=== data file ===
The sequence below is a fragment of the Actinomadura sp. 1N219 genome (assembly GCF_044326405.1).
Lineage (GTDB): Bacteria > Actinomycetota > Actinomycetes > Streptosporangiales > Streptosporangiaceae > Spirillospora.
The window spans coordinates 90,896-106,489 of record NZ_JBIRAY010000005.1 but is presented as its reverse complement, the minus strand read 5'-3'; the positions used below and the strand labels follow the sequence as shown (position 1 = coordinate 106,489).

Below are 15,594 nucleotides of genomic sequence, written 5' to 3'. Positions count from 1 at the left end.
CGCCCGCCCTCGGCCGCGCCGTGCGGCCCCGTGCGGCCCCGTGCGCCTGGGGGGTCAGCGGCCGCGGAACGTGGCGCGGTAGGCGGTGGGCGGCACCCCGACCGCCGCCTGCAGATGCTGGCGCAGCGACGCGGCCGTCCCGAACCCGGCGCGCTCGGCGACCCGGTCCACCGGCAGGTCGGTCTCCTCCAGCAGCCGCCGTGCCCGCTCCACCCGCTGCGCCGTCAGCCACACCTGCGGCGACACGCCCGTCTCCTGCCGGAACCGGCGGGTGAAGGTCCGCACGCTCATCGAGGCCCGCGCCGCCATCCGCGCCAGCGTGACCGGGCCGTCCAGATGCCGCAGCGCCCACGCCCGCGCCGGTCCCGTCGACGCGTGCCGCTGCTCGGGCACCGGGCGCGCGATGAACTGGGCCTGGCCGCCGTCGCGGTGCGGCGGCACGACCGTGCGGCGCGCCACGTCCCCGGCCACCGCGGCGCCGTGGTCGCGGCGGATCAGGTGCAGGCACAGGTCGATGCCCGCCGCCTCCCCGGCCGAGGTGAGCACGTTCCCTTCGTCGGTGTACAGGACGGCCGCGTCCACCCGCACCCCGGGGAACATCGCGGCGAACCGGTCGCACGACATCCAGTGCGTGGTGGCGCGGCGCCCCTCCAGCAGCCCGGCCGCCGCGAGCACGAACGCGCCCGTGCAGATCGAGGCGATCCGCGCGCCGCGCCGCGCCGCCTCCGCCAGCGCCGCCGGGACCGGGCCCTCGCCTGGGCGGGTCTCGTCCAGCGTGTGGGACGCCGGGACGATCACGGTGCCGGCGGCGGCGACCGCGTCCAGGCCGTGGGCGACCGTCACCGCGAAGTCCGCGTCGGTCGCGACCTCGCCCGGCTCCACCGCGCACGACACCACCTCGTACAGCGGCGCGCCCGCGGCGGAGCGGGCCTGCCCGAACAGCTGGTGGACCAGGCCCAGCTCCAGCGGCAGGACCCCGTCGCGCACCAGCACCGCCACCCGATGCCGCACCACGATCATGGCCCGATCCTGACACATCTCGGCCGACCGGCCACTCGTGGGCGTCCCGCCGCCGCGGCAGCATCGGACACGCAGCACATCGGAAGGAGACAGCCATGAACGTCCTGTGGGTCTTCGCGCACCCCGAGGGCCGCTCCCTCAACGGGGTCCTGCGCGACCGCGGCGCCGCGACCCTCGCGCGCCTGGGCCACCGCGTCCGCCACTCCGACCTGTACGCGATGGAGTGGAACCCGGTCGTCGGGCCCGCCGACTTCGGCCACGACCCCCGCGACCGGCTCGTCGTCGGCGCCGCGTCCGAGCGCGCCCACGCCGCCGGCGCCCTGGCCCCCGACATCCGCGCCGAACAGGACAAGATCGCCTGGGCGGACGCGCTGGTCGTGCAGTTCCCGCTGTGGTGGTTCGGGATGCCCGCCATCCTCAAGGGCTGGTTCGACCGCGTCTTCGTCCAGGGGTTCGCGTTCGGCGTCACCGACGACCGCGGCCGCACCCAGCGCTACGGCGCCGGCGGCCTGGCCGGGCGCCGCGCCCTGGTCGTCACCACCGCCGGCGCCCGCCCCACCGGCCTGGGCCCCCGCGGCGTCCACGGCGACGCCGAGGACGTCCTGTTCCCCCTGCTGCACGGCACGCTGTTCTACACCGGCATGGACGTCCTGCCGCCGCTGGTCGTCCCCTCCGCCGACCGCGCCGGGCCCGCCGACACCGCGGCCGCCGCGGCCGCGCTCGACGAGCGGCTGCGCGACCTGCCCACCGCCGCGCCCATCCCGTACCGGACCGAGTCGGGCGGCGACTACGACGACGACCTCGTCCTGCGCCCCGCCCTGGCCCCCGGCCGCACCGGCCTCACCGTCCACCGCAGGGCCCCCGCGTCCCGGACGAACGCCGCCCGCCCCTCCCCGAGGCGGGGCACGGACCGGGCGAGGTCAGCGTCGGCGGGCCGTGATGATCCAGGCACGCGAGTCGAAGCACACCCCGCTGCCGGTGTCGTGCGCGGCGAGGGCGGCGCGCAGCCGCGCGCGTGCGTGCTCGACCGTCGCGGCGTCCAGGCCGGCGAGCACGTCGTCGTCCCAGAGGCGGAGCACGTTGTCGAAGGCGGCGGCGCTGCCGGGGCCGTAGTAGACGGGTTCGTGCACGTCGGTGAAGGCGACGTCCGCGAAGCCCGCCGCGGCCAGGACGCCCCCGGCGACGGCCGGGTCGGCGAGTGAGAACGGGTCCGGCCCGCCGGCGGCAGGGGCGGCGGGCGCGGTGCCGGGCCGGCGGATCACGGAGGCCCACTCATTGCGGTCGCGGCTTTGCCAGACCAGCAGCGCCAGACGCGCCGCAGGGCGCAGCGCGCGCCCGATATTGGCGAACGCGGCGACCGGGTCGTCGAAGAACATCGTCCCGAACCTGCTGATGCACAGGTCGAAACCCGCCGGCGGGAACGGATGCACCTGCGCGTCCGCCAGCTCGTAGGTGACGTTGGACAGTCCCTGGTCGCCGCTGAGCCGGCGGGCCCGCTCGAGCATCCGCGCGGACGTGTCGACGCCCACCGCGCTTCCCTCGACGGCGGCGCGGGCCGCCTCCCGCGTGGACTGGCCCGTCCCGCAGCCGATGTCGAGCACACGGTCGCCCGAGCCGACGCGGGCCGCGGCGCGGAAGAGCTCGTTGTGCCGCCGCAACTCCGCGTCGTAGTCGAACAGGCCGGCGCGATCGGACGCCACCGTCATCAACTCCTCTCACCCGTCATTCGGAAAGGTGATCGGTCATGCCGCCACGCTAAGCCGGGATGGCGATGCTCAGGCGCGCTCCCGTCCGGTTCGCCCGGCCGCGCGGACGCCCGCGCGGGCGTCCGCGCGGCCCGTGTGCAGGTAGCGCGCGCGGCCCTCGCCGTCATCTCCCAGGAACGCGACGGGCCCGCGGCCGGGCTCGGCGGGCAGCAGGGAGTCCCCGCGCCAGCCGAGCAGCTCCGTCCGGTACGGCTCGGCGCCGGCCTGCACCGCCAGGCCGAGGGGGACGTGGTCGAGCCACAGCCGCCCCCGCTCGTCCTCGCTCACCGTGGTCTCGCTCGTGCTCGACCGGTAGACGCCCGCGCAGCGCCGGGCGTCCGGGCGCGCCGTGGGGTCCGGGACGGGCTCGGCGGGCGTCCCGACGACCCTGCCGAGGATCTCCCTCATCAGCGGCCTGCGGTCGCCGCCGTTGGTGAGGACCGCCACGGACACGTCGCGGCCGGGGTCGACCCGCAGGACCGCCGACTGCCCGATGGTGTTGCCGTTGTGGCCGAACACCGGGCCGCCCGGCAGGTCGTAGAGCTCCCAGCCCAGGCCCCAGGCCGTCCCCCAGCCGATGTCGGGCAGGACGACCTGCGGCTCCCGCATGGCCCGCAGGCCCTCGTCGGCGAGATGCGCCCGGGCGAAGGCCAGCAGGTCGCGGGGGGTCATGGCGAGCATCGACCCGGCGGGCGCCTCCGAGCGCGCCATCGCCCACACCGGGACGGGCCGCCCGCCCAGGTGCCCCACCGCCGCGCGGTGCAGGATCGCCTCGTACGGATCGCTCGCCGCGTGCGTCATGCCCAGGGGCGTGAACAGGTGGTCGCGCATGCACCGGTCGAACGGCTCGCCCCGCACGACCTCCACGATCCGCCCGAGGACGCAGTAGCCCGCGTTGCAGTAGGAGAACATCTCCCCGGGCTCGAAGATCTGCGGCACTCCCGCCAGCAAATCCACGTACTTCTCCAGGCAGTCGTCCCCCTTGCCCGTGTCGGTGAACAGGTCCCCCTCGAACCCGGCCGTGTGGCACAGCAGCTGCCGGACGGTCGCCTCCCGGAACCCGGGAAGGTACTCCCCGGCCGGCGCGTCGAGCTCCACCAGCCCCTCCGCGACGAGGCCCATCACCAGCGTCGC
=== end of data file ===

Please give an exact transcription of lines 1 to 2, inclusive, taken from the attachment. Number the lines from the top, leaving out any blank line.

The sequence below is a fragment of the Actinomadura sp. 1N219 genome (assembly GCF_044326405.1).
Lineage (GTDB): Bacteria > Actinomycetota > Actinomycetes > Streptosporangiales > Streptosporangiaceae > Spirillospora.